On Nov. 14, 2017, the Greensboro City Council approved D.H. Griffin's bid for $11.43 million for the project and awarded the contract to D.H. Griffin, another city document shows. D.H. Griffin submitted the lowest bid for the project.
D.H. Griffin officials then failed to use Ascent Construction on the project, according to the lawsuit.
Greensboro city officials have refused to pay Ascent Construction after D.H. Griffin agreed to Ascent Construction's proposed estimates for the project and then never allowed Ascent Construction to perform work on the project, the lawsuit said.
D.H. Griffin officials were required to notify the city's M/WBE office if the company replaced a subcontractor, a city document said. D.H. Griffin didn't notify the city of Greensboro that it didn't use Ascent Construction on the project, Watts said.
The city will penalize D.H. Griffin for that, Watts said.
The suit alleges that agreements existed between Ascent Construction, D.H. Griffin and the city of Greensboro that Ascent Construction would be used to perform asphalt work on the project as a minority-and woman-owned business.
"After having obtained the contract with the city, D.H. Griffin dropped (the) plaintiff … and used someone else," the lawsuit said. "D.H. Griffin obtained the contract on the project with the city under false/fraudulent pretenses of using (the) plaintiff, a MWBE when in fact they did not use (the) plaintiff."
Ascent Construction didn't receive $155,000 that it proposed for the job, the lawsuit said.
"Plaintiff was deprived an opportunity to engage in the project for the city and participate in the MWBE program," according to the lawsuit.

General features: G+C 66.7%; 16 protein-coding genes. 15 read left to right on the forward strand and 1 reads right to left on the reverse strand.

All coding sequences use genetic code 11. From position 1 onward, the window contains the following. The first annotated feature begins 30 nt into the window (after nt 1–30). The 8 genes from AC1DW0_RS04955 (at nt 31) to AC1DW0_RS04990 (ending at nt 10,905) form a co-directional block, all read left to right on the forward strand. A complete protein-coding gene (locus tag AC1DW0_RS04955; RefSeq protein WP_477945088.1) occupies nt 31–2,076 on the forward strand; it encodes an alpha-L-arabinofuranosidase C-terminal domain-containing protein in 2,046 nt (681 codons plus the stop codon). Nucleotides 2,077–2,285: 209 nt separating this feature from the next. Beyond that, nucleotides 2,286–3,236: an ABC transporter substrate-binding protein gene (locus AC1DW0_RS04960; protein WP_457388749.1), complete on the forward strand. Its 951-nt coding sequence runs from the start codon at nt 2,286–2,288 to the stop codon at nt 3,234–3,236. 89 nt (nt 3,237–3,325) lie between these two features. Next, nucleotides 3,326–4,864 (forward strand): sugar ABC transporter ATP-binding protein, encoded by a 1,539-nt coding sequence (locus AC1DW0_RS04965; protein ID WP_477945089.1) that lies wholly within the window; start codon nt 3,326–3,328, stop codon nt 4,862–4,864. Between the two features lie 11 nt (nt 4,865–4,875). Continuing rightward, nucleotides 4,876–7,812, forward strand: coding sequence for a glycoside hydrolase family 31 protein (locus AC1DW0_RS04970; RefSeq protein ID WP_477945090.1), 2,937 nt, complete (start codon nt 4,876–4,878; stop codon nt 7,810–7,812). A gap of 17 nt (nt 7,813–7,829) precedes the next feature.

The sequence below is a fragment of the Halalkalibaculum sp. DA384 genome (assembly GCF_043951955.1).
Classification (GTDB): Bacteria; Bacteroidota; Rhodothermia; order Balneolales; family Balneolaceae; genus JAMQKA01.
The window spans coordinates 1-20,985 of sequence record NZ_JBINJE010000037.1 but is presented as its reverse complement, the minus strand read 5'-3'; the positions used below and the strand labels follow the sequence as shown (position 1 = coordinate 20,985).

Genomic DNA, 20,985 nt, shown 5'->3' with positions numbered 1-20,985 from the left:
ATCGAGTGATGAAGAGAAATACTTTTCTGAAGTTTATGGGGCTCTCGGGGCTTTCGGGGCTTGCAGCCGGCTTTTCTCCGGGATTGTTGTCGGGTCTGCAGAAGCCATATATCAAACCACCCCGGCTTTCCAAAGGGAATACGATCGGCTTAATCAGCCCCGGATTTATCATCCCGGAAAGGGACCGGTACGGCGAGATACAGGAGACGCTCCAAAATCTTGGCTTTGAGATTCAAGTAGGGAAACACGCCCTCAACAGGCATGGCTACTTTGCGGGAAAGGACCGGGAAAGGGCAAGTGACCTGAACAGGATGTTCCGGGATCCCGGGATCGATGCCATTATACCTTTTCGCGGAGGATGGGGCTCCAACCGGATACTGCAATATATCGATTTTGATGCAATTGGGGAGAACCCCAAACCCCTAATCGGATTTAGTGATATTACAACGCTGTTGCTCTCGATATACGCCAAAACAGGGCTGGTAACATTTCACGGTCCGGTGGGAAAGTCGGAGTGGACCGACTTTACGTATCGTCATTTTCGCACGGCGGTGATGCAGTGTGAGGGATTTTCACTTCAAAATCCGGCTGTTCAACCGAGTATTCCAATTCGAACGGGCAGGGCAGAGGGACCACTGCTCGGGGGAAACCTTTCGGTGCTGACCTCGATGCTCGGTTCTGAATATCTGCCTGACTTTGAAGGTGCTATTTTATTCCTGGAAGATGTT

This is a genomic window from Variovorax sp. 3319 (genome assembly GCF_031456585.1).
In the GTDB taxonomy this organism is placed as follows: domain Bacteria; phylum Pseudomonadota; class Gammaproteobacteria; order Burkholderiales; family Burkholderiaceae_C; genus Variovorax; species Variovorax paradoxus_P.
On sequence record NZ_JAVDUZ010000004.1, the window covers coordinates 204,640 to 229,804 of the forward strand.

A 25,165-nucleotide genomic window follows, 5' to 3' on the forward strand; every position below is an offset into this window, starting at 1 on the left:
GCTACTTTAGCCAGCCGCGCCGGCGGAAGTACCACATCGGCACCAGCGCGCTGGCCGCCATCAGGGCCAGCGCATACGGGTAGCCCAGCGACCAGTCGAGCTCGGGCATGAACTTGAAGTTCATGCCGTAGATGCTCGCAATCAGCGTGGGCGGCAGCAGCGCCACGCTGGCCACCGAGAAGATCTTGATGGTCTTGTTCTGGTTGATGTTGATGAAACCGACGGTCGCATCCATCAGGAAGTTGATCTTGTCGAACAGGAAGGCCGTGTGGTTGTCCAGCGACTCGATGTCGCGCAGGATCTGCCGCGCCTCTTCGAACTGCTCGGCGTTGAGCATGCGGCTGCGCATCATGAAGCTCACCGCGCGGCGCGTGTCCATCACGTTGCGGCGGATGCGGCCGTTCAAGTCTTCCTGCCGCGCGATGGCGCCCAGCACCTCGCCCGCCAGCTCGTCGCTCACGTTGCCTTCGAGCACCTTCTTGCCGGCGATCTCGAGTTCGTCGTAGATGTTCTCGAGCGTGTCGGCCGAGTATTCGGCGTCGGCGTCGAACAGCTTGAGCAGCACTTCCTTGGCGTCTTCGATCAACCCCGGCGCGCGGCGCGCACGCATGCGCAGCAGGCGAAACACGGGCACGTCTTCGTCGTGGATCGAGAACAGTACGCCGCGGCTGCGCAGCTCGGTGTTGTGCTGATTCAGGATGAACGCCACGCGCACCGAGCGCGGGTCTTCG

Wyatt wrote in D.H. Griffin's motion to dismiss the lawsuit that Greensboro officials had no requirement for D.H. Griffin to award a subcontract to Ascent Construction. The motion described Ascent Construction as "a disappointed subcontract bidder."
Furthermore, under the U.S. Constitution and state law, the city's M/WBE plan "establishes no requirement for D.H. Griffin Infrastructure to award a subcontract to (the) plaintiff," according to the motion.
"There was no enforceable agreement, contract, subcontract or other transaction between DHGI and plaintiff that conferred any legal rights or enforceable expectations on the plaintiff," the motion said.
Ascent Construction also doesn't have any legal cause of action to pursue a claim for constructive fraud, negligent misrepresentation or breach of contract — third party beneficiary against D.H. Griffin, according to the motion.
Connor Crews, an assistant professor of public law and government at the UNC Institute of Government, said that Ascent Construction is facing an uphill battle to prevail in its legal action.
"It seems to me that they (Ascent Construction) are proceeding on a theory that the prime contractor was required" to hire Ascent Construction as a subcontractor, Crews said. "I don't know if there is a legal basis for saying that."